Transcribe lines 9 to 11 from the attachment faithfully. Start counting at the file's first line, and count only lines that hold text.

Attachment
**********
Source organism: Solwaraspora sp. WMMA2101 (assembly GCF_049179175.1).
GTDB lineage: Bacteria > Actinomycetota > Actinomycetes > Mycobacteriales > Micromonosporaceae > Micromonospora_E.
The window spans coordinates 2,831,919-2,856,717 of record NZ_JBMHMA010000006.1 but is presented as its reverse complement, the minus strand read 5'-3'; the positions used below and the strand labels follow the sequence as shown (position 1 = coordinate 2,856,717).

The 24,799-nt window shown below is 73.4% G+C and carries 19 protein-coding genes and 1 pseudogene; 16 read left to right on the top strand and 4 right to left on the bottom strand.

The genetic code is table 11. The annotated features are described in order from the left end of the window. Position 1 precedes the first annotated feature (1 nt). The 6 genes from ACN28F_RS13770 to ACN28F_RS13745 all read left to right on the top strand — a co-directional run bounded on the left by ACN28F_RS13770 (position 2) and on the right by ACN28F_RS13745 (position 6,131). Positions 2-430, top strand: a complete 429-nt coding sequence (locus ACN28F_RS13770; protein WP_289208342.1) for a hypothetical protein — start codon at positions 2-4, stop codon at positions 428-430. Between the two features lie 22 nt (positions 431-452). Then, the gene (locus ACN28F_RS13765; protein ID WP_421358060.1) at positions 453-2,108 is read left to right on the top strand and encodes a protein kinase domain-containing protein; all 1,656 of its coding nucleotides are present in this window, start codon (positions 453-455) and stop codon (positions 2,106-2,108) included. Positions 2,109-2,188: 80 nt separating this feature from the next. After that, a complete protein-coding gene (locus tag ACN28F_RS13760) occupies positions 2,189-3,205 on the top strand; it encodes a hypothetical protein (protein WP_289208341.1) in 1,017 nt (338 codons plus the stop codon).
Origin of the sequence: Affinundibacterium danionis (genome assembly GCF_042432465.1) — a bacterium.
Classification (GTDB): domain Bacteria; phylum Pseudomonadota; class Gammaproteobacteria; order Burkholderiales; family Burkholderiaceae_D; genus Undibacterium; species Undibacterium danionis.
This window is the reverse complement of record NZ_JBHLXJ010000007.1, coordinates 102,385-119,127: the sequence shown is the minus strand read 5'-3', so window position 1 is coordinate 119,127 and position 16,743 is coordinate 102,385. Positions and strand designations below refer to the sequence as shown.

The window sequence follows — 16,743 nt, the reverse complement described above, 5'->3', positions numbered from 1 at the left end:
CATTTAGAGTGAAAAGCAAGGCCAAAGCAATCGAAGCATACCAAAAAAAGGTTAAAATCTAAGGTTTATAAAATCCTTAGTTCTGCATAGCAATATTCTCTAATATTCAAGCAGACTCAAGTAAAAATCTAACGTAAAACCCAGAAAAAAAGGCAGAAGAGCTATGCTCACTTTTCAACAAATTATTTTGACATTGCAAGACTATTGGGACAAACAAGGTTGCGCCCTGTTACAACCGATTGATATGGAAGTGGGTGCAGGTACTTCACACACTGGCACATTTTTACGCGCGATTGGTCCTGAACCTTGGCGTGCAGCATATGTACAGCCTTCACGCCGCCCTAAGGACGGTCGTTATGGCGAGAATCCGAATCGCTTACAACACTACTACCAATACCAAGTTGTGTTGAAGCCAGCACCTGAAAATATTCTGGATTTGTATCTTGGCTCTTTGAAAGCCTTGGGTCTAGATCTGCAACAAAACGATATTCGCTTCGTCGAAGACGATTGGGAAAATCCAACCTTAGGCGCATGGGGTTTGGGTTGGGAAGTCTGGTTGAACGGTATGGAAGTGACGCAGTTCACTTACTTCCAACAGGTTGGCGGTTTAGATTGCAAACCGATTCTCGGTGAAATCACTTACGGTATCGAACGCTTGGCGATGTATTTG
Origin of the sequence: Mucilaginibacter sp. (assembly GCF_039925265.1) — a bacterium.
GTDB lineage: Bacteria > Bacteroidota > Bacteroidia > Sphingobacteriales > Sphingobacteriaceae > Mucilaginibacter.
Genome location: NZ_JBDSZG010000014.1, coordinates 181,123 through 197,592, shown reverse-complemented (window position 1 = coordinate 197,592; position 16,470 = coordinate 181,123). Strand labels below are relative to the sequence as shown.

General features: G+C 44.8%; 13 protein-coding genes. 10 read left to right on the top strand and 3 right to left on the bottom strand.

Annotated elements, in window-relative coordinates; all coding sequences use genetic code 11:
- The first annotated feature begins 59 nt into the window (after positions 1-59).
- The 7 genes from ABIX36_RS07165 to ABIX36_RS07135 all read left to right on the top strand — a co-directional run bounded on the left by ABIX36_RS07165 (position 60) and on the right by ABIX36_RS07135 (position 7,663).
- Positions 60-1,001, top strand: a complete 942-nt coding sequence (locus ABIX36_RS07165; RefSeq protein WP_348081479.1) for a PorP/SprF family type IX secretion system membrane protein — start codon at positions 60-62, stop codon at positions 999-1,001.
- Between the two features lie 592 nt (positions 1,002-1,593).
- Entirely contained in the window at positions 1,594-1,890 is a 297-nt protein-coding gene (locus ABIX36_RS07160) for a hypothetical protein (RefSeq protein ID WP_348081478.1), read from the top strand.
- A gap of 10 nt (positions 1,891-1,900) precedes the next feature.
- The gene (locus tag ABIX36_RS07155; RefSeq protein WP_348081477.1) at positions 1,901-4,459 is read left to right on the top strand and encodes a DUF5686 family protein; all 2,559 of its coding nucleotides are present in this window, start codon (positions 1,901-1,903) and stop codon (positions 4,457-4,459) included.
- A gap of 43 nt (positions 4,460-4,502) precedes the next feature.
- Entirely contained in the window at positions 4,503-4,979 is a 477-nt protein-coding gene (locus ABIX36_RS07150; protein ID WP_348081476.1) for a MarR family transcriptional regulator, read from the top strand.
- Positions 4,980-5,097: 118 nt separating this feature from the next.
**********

The window sequence follows — 16,743 nt, the reverse complement described above, 5'->3', positions numbered from 1 at the left end:
CATTTAGAGTGAAAAGCAAGGCCAAAGCAATCGAAGCATACCAAAAAAAGGTTAAAATCTAAGGTTTATAAAATCCTTAGTTCTGCATAGCAATATTCTCTAATATTCAAGCAGACTCAAGTAAAAATCTAACGTAAAACCCAGAAAAAAAGGCAGAAGAGCTATGCTCACTTTTCAACAAATTATTTTGACATTGCAAGACTATTGGGACAAACAAGGTTGCGCCCTGTTACAACCGATTGATATGGAAGTGGGTGCAGGTACTTCACACACTGGCACATTTTTACGCGCGATTGGTCCTGAACCTTGGCGTGCAGCATATGTACAGCCTTCACGCCGCCCTAAGGACGGTCGTTATGGCGAGAATCCGAATCGCTTACAACACTACTACCAATACCAAGTTGTGTTGAAGCCAGCACCTGAAAATATTCTGGATTTGTATCTTGGCTCTTTGAAAGCCTTGGGTCTAGATCTGCAACAAAACGATATTCGCTTCGTCGAAGACGATTGGGAAAATCCAACCTTAGGCGCATGGGGTTTGGGTTGGGAAGTCTGGTTGAACGGTATGGAAGTGACGCAGTTCACTTACTTCCAACAGGTTGGCGGTTTAGATTGCAAACCGATTCTCGGTGAAATCACTTACGGTATCGAACGCTTGGCGATGTATTTG
Origin of the sequence: Mucilaginibacter sp. (assembly GCF_039925265.1) — a bacterium.